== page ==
"I-Thou" Mystics. It is, however, with mystics in the strictest sense of the word that one enters the realm of a literature that is unique in its intrinsic beauty and significance. The Epistles of St. Paul and St. John and the Revelation open the way to the subsequent attempts of Christian mystics to recount in human language the sublimity of their experience of direct knowledge of God. St. Paul distills the literary difficulty that all Christian mystics have faced when he states (almost in complaint) that he was "caught up into paradise, and heard secret words, which it is not granted to man to utter" (2 Cor 12.3). His account of his raptures and visions is nevertheless magnificent prose. St. Augustine hints at something of the same difficulty in expressing the ineffable when he says: "Thee when first I saw, Thou liftedst me up, that I might see there was something which I might see, and that as yet I was not the man to see it" (Confessions, tr. Watts [London 1912] 1.373). But Augustine overleaped the barrier of expression to give the world in the Confessions, and indeed in much of his other work, abiding literary masterpieces. The influence of neoplatonism gave a distinct literary quality to the work of Dionysius the Areopagite (see pseudo-dionysius), one of the great shapers of subsequent Christian mysticism.

The Middle Ages saw a great flowering of mysticism. Most of the accounts of mystical experience are superb in the fervent tenderness and modesty that make them gems of affective literature. Such, for example, is St. bernard of clairvaux's sermon on the Song of Songs:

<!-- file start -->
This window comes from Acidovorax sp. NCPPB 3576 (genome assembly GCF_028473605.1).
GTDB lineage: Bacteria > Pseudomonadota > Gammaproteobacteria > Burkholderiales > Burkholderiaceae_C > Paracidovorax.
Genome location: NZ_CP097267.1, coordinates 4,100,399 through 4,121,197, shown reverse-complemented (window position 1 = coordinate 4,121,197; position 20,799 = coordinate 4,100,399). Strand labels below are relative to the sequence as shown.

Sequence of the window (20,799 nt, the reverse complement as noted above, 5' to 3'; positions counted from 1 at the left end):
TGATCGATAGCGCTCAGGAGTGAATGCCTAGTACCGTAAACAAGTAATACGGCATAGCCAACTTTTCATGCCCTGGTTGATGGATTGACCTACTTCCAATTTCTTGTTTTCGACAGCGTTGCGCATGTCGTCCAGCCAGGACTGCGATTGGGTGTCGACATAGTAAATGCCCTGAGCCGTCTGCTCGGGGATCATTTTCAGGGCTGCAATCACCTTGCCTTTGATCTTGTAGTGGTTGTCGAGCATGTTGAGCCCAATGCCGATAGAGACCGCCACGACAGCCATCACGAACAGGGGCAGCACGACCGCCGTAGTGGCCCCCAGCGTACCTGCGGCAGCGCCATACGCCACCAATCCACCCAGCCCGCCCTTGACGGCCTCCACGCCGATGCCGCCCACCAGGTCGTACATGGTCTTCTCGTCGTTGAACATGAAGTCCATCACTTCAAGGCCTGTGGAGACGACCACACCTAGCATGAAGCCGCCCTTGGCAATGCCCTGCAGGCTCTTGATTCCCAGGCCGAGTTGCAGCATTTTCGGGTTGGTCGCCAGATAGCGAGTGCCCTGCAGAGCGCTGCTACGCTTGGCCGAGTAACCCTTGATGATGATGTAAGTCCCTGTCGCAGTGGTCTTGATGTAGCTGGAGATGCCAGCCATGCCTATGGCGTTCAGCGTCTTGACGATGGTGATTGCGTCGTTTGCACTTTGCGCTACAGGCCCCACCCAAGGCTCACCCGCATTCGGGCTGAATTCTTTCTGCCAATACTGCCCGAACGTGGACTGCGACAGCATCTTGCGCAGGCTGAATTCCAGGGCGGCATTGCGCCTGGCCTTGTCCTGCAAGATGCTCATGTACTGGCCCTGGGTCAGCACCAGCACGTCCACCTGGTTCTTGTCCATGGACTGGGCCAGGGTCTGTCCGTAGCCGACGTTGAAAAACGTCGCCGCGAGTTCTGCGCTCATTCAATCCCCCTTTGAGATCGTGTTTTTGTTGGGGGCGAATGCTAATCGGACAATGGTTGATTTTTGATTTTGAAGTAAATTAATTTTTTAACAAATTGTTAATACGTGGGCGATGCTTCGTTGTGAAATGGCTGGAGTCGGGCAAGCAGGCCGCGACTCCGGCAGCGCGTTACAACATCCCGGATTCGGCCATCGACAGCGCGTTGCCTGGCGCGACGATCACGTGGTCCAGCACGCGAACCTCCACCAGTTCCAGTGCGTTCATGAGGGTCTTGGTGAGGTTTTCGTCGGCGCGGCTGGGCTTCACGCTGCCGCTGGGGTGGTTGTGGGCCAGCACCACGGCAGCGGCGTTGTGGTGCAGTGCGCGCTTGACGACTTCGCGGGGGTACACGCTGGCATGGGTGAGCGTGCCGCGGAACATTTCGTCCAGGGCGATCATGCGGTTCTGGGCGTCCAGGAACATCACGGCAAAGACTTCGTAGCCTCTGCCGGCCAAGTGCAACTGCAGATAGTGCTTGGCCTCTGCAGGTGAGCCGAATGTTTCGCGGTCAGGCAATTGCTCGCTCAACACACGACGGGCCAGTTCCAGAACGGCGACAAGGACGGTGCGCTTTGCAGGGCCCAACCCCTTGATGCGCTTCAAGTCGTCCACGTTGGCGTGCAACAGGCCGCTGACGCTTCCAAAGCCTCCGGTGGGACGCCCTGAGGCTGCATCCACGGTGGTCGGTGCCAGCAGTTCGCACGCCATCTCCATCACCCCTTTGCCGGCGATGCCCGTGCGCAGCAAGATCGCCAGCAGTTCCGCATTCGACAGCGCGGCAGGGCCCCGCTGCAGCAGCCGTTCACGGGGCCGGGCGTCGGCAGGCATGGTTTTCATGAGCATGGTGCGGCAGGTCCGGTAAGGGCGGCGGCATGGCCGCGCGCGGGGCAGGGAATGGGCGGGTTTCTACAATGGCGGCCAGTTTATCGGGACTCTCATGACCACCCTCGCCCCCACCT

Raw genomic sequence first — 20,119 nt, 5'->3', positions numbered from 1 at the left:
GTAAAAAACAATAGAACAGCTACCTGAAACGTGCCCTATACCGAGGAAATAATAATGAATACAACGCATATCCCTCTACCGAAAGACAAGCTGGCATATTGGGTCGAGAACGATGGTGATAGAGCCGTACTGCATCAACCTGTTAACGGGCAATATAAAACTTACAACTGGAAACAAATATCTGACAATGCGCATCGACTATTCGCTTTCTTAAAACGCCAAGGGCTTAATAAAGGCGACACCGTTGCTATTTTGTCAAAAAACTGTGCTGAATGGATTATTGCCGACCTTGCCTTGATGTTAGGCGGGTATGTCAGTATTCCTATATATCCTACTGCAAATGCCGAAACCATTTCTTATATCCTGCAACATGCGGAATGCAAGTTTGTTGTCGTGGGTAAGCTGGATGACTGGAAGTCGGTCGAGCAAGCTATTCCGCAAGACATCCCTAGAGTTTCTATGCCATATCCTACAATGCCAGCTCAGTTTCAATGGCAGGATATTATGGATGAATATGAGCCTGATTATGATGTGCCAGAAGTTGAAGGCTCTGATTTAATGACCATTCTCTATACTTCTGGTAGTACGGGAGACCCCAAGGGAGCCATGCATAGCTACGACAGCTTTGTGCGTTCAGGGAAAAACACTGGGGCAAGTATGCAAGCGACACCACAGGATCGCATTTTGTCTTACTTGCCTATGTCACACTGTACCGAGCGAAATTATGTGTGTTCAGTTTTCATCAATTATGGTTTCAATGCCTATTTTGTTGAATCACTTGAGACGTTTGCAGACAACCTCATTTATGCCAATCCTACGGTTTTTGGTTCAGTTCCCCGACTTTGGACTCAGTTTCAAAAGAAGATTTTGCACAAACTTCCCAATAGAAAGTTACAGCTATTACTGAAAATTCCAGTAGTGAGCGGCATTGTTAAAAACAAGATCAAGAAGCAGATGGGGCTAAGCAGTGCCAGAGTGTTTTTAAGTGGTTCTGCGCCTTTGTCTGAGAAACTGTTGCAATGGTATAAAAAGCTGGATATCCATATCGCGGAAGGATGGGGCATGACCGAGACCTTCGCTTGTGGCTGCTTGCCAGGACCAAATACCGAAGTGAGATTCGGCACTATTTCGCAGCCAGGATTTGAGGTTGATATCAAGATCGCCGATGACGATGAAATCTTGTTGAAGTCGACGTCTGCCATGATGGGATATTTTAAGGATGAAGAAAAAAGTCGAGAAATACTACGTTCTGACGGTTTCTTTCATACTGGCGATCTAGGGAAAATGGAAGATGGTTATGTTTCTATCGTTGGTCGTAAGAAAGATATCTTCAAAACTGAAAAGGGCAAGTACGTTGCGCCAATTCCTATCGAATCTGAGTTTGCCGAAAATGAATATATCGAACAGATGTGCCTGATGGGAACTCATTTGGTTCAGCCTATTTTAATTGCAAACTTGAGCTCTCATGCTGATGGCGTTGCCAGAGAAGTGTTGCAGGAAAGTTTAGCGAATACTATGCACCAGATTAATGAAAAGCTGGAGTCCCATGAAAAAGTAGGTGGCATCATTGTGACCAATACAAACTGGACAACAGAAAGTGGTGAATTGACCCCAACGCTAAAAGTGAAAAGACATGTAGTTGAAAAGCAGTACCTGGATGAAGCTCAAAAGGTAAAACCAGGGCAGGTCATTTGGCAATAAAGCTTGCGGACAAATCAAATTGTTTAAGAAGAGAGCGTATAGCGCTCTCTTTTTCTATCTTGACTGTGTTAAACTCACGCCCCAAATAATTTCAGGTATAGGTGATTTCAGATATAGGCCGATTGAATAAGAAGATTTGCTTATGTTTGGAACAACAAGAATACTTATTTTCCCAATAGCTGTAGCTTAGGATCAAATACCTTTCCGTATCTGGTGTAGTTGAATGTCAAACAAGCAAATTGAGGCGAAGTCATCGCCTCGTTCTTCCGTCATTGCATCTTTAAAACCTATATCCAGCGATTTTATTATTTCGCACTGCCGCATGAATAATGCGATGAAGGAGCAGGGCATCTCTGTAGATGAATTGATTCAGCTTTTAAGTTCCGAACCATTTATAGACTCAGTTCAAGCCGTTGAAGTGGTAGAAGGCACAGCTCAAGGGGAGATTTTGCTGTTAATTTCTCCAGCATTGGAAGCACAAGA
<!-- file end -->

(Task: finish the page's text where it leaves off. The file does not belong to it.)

I confess, then, though I say it in my foolishness, that the Word visited me, and even very often. But although He very frequently entered into my soul, I have never at any time been sensible of the precise moment of His coming. I have felt that he was present. You will ask, then, how, since the ways of His access are thus incapable of being traced, I could know that He was present? But he is living and full of energy, and as soon as He has entered into me He has quickened my sleeping soul, has aroused and softened and goaded my heart, which was in a state of torpor, and hard as a stone. He has begun to pluck up and destroy, to plant and to build, to water the dry places, to illuminate the gloomy spots, to throw open those which were shut close, to inflame with warmth those which were cold, as also to strengthen its crooked paths and make its rough places smooth, so that my soul might bless the Lord, and all that is within me praise His holy Name. (Life and Works, ed. J. Mabillon [London 1896] 4.457.)

Others whose prose possesses this literary charm were richard of saint-victor, St. bonaventure, and St. dominic; there were also mystics who were great poets, such as St. thomas aquinas, whose majestic hymns (e.g., Pange lingua and Sacris solemniis juncta sunt gaudia ) are obviously the fruit of his own mystical prayer.